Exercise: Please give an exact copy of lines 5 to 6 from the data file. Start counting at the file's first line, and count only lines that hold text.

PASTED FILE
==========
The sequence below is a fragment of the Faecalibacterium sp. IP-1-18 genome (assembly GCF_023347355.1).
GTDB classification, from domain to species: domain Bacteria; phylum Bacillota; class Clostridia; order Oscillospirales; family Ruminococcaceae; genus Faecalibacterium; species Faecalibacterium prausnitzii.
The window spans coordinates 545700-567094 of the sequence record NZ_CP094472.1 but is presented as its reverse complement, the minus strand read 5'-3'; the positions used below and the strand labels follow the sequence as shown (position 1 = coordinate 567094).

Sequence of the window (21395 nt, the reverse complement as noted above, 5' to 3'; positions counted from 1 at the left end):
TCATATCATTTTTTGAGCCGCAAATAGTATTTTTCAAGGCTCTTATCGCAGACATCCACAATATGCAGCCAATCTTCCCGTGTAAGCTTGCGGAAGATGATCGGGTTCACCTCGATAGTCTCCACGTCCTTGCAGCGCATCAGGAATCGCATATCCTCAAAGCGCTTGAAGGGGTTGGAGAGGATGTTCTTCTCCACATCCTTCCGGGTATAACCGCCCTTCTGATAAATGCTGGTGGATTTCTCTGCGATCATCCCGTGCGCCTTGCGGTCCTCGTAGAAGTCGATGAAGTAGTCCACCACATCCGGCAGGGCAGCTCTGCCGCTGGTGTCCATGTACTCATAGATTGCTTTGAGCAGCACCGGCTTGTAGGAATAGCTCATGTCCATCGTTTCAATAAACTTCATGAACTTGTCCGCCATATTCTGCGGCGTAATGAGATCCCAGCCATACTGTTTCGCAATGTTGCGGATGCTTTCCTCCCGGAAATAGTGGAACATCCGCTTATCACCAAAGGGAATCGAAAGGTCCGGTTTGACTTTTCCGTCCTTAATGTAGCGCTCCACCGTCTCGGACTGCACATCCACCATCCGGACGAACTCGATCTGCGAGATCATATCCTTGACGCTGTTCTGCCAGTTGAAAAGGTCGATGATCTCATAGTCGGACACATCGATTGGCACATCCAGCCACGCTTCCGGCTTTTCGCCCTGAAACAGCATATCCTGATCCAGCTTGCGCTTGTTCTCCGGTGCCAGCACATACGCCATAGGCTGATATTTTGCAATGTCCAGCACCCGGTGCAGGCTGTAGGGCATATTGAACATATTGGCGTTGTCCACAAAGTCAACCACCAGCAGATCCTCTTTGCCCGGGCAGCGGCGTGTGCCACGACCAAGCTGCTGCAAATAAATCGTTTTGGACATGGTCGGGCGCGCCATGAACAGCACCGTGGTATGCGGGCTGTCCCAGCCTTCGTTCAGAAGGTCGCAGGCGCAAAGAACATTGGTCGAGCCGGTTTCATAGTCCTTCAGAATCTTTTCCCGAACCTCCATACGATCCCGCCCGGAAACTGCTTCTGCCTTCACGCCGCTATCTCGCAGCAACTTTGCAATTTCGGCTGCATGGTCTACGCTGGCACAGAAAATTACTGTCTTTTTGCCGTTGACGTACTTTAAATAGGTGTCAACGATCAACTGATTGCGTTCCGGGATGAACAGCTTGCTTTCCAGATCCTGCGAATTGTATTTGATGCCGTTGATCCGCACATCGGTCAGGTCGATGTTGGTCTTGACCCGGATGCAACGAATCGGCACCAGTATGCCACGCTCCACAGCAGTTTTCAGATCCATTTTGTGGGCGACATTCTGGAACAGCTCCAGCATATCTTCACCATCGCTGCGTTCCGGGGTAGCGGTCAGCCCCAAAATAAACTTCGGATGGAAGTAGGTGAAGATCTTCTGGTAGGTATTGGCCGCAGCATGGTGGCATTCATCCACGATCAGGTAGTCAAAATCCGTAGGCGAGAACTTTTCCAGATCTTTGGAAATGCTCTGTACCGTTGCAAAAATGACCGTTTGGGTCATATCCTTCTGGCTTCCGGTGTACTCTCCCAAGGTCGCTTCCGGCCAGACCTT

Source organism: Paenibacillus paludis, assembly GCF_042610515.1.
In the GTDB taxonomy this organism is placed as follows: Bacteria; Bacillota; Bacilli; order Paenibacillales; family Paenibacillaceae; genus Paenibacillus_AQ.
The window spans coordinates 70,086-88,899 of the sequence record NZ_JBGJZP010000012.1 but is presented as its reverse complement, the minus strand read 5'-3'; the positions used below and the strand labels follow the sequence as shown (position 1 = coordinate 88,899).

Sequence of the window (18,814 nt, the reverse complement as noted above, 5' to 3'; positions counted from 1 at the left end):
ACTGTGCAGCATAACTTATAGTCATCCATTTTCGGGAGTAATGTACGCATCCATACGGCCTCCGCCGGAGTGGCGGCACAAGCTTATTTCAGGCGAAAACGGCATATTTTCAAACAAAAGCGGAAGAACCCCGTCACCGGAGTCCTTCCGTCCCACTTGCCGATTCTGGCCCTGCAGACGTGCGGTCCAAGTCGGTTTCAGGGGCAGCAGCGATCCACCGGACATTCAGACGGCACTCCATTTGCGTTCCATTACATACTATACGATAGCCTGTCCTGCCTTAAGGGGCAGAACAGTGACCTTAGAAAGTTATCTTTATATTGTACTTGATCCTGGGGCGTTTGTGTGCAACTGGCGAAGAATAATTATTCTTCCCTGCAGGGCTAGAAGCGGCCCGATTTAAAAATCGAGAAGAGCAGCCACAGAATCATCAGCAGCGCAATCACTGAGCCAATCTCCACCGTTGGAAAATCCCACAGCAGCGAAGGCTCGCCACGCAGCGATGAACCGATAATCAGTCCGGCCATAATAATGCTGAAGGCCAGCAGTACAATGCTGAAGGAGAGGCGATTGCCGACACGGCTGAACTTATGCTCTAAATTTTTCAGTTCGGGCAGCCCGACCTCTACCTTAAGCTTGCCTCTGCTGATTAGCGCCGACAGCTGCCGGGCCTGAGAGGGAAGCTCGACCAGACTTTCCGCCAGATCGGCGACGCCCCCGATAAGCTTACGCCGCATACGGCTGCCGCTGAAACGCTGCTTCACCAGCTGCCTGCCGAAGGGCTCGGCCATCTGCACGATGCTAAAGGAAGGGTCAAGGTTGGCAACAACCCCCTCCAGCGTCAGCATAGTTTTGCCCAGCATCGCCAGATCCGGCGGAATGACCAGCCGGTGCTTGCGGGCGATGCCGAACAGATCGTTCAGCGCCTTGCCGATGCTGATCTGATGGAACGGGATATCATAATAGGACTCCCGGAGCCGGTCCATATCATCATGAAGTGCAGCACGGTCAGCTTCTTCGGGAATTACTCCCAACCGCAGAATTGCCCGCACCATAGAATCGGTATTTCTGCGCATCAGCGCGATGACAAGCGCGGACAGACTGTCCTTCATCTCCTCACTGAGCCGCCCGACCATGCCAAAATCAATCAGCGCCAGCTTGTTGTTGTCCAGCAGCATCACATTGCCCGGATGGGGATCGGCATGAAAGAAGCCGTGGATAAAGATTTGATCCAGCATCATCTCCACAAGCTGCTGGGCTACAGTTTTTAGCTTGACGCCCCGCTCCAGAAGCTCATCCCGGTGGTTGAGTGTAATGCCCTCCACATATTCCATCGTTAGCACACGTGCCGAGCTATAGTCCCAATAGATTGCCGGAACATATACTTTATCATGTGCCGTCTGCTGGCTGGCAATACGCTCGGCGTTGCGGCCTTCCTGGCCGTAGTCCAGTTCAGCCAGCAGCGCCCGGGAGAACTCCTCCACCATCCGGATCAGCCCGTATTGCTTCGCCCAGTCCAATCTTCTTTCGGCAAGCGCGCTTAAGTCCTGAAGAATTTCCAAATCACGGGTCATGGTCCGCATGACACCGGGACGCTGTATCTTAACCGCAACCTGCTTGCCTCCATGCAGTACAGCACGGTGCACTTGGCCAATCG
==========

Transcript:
TCATATCATTTTTTGAGCCGCAAATAGTATTTTTCAAGGCTCTTATCGCAGACATCCACAATATGCAGCCAATCTTCCCGTGTAAGCTTGCGGAAGATGATCGGGTTCACCTCGATAGTCTCCACGTCCTTGCAGCGCATCAGGAATCGCATATCCTCAAAGCGCTTGAAGGGGTTGGAGAGGATGTTCTTCTCCACATCCTTCCGGGTATAACCGCCCTTCTGATAAATGCTGGTGGATTTCTCTGCGATCATCCCGTGCGCCTTGCGGTCCTCGTAGAAGTCGATGAAGTAGTCCACCACATCCGGCAGGGCAGCTCTGCCGCTGGTGTCCATGTACTCATAGATTGCTTTGAGCAGCACCGGCTTGTAGGAATAGCTCATGTCCATCGTTTCAATAAACTTCATGAACTTGTCCGCCATATTCTGCGGCGTAATGAGATCCCAGCCATACTGTTTCGCAATGTTGCGGATGCTTTCCTCCCGGAAATAGTGGAACATCCGCTTATCACCAAAGGGAATCGAAAGGTCCGGTTTGACTTTTCCGTCCTTAATGTAGCGCTCCACCGTCTCGGACTGCACATCCACCATCCGGACGAACTCGATCTGCGAGATCATATCCTTGACGCTGTTCTGCCAGTTGAAAAGGTCGATGATCTCATAGTCGGACACATCGATTGGCACATCCAGCCACGCTTCCGGCTTTTCGCCCTGAAACAGCATATCCTGATCCAGCTTGCGCTTGTTCTCCGGTGCCAGCACATACGCCATAGGCTGATATTTTGCAATGTCCAGCACCCGGTGCAGGCTGTAGGGCATATTGAACATATTGGCGTTGTCCACAAAGTCAACCACCAGCAGATCCTCTTTGCCCGGGCAGCGGCGTGTGCCACGACCAAGCTGCTGCAAATAAATCGTTTTGGACATGGTCGGGCGCGCCATGAACAGCACCGTGGTATGCGGGCTGTCCCAGCCTTCGTTCAGAAGGTCGCAGGCGCAAAGAACATTGGTCGAGCCGGTTTCATAGTCCTTCAGAATCTTTTCCCGAACCTCCATACGATCCCGCCCGGAAACTGCTTCTGCCTTCACGCCGCTATCTCGCAGCAACTTTGCAATTTCGGCTGCATGGTCTACGCTGGCACAGAAAATTACTGTCTTTTTGCCGTTGACGTACTTTAAATAGGTGTCAACGATCAACTGATTGCGTTCCGGGATGAACAGCTTGCTTTCCAGATCCTGCGAATTGTATTTGATGCCGTTGATCCGCACATCGGTCAGGTCGATGTTGGTCTTGACCCGGATGCAACGAATCGGCACCAGTATGCCACGCTCCACAGCAGTTTTCAGATCCATTTTGTGGGCGACATTCTGGAACAGCTCCAGCATATCTTCACCATCGCTGCGTTCCGGGGTAGCGGTCAGCCCCAAAATAAACTTCGGATGGAAGTAGGTGAAGATCTTCTGGTAGGTATTGGCCGCAGCATGGTGGCATTCATCCACGATCAGGTAGTCAAAATCCGTAGGCGAGAACTTTTCCAGATCTTTGGAAATGCTCTGTACCGTTGCAAAAATGACCGTTTGGGTCATATCCTTCTGGCTTCCGGTGTACTCTCCCAAGGTCGCTTCCGGCCAGACCTT

Source organism: Paenibacillus paludis, assembly GCF_042610515.1.